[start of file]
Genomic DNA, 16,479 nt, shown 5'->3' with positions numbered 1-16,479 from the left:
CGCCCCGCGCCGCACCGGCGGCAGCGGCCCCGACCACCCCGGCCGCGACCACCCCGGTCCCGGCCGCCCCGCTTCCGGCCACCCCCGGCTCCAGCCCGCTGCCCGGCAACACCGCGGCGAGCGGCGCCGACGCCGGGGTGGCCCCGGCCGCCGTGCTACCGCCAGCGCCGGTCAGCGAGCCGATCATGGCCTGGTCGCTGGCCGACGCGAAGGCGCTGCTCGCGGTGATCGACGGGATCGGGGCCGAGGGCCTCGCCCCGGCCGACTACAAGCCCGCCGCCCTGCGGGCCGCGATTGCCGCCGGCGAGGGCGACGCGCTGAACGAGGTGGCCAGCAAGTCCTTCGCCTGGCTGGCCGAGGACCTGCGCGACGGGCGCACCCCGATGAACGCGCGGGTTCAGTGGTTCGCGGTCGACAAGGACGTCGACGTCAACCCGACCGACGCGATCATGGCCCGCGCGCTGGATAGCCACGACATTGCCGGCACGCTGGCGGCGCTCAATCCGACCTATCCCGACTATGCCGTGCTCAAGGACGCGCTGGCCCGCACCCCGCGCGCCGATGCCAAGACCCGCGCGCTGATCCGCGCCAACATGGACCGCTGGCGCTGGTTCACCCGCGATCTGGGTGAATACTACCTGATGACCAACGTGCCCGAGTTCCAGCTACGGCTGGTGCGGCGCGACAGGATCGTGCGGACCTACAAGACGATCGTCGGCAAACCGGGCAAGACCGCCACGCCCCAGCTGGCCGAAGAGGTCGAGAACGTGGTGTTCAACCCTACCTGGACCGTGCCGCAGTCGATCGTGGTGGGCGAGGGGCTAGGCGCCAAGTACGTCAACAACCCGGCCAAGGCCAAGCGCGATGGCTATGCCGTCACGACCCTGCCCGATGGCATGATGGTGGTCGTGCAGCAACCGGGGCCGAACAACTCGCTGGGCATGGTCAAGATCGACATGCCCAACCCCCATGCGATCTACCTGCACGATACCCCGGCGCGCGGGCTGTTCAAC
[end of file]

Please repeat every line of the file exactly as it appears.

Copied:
Genomic DNA, 16,479 nt, shown 5'->3' with positions numbered 1-16,479 from the left:
CGCCCCGCGCCGCACCGGCGGCAGCGGCCCCGACCACCCCGGCCGCGACCACCCCGGTCCCGGCCGCCCCGCTTCCGGCCACCCCCGGCTCCAGCCCGCTGCCCGGCAACACCGCGGCGAGCGGCGCCGACGCCGGGGTGGCCCCGGCCGCCGTGCTACCGCCAGCGCCGGTCAGCGAGCCGATCATGGCCTGGTCGCTGGCCGACGCGAAGGCGCTGCTCGCGGTGATCGACGGGATCGGGGCCGAGGGCCTCGCCCCGGCCGACTACAAGCCCGCCGCCCTGCGGGCCGCGATTGCCGCCGGCGAGGGCGACGCGCTGAACGAGGTGGCCAGCAAGTCCTTCGCCTGGCTGGCCGAGGACCTGCGCGACGGGCGCACCCCGATGAACGCGCGGGTTCAGTGGTTCGCGGTCGACAAGGACGTCGACGTCAACCCGACCGACGCGATCATGGCCCGCGCGCTGGATAGCCACGACATTGCCGGCACGCTGGCGGCGCTCAATCCGACCTATCCCGACTATGCCGTGCTCAAGGACGCGCTGGCCCGCACCCCGCGCGCCGATGCCAAGACCCGCGCGCTGATCCGCGCCAACATGGACCGCTGGCGCTGGTTCACCCGCGATCTGGGTGAATACTACCTGATGACCAACGTGCCCGAGTTCCAGCTACGGCTGGTGCGGCGCGACAGGATCGTGCGGACCTACAAGACGATCGTCGGCAAACCGGGCAAGACCGCCACGCCCCAGCTGGCCGAAGAGGTCGAGAACGTGGTGTTCAACCCTACCTGGACCGTGCCGCAGTCGATCGTGGTGGGCGAGGGGCTAGGCGCCAAGTACGTCAACAACCCGGCCAAGGCCAAGCGCGATGGCTATGCCGTCACGACCCTGCCCGATGGCATGATGGTGGTCGTGCAGCAACCGGGGCCGAACAACTCGCTGGGCATGGTCAAGATCGACATGCCCAACCCCCATGCGATCTACCTGCACGATACCCCGGCGCGCGGGCTGTTCAAC